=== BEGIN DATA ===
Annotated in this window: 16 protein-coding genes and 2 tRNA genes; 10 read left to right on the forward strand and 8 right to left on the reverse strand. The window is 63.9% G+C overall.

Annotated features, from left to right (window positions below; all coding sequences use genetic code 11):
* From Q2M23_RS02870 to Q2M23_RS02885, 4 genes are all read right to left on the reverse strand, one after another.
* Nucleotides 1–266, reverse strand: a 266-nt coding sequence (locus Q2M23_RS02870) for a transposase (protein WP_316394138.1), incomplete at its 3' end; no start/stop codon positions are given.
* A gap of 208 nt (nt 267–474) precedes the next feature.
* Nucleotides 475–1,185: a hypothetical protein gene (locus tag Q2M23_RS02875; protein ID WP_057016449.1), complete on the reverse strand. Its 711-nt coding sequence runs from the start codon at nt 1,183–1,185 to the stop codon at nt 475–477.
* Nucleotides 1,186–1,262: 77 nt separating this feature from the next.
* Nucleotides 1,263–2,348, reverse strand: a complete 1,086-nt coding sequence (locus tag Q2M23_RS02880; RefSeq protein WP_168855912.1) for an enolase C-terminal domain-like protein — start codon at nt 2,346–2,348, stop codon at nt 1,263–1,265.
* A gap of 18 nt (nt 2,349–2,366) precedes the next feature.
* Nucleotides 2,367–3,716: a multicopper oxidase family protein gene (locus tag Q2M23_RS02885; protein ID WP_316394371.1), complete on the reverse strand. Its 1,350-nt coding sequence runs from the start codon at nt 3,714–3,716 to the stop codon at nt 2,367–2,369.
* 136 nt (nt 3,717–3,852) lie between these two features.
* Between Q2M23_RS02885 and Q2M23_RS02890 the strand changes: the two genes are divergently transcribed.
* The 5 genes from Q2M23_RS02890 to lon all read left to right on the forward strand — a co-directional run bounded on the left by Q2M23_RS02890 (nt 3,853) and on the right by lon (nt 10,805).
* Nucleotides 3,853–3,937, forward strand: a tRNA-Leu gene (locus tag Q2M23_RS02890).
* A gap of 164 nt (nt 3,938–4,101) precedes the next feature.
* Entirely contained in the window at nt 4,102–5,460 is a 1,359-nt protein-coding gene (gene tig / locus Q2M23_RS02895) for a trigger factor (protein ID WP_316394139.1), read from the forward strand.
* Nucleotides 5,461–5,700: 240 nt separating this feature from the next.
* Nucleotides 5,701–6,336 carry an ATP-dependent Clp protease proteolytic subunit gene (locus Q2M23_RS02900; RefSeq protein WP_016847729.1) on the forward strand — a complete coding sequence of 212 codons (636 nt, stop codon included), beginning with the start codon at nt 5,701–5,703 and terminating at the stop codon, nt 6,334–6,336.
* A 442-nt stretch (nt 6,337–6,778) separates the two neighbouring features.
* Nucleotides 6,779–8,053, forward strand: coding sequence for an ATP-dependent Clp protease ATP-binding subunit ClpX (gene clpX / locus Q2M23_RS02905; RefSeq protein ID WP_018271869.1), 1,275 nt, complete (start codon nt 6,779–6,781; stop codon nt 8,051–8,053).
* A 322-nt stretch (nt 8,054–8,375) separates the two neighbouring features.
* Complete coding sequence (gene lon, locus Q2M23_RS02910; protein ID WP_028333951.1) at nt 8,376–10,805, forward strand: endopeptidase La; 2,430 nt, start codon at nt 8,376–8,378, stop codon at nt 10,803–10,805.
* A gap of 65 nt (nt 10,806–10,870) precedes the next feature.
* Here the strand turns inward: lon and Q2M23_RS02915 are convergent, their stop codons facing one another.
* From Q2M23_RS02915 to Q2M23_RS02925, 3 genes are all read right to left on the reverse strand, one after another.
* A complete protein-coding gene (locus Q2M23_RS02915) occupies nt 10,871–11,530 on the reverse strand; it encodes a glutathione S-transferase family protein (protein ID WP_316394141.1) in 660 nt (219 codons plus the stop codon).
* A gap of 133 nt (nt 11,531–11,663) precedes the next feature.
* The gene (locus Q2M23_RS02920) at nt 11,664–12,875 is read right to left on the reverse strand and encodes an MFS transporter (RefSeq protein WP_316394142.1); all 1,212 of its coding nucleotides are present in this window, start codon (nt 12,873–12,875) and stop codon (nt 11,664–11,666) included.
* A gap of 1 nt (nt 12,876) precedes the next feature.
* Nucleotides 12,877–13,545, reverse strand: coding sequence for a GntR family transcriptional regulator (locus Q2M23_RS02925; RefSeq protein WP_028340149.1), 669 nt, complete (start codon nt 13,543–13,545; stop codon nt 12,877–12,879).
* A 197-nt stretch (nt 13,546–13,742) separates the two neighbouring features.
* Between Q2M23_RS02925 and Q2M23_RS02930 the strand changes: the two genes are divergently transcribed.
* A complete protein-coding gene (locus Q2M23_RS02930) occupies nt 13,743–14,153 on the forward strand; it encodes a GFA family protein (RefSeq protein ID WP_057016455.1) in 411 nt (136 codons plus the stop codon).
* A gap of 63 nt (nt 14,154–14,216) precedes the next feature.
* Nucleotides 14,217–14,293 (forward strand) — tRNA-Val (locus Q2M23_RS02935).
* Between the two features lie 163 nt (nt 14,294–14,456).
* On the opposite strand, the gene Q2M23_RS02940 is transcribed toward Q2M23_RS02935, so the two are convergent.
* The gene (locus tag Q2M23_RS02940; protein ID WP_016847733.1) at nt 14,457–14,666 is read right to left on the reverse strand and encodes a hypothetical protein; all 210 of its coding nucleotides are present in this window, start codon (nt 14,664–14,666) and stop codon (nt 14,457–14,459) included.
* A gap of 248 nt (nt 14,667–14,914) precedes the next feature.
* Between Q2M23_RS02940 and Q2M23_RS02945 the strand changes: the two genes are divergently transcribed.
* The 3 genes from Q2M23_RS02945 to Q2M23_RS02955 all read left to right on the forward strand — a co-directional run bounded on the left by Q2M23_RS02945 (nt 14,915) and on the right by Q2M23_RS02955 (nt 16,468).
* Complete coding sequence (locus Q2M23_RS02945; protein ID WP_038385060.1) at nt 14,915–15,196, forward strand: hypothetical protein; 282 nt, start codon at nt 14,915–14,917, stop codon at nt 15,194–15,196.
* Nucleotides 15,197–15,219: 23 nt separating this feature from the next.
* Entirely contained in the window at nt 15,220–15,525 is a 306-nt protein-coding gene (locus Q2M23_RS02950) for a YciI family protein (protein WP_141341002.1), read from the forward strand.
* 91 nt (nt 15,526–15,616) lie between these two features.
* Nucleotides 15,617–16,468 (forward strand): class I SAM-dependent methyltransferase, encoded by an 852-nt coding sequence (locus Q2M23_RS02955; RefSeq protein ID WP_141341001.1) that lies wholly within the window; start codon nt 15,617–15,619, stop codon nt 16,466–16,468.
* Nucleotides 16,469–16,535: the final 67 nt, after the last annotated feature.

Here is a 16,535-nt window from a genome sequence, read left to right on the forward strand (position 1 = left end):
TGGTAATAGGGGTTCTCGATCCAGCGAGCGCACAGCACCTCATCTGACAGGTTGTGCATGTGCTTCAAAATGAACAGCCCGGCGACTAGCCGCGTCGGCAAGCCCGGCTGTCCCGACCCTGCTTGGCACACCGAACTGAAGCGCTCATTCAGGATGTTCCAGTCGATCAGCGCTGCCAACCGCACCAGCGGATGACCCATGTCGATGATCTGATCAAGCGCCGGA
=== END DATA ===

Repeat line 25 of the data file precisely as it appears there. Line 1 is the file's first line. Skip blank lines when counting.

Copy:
* From Q2M23_RS02915 to Q2M23_RS02925, 3 genes are all read right to left on the reverse strand, one after another.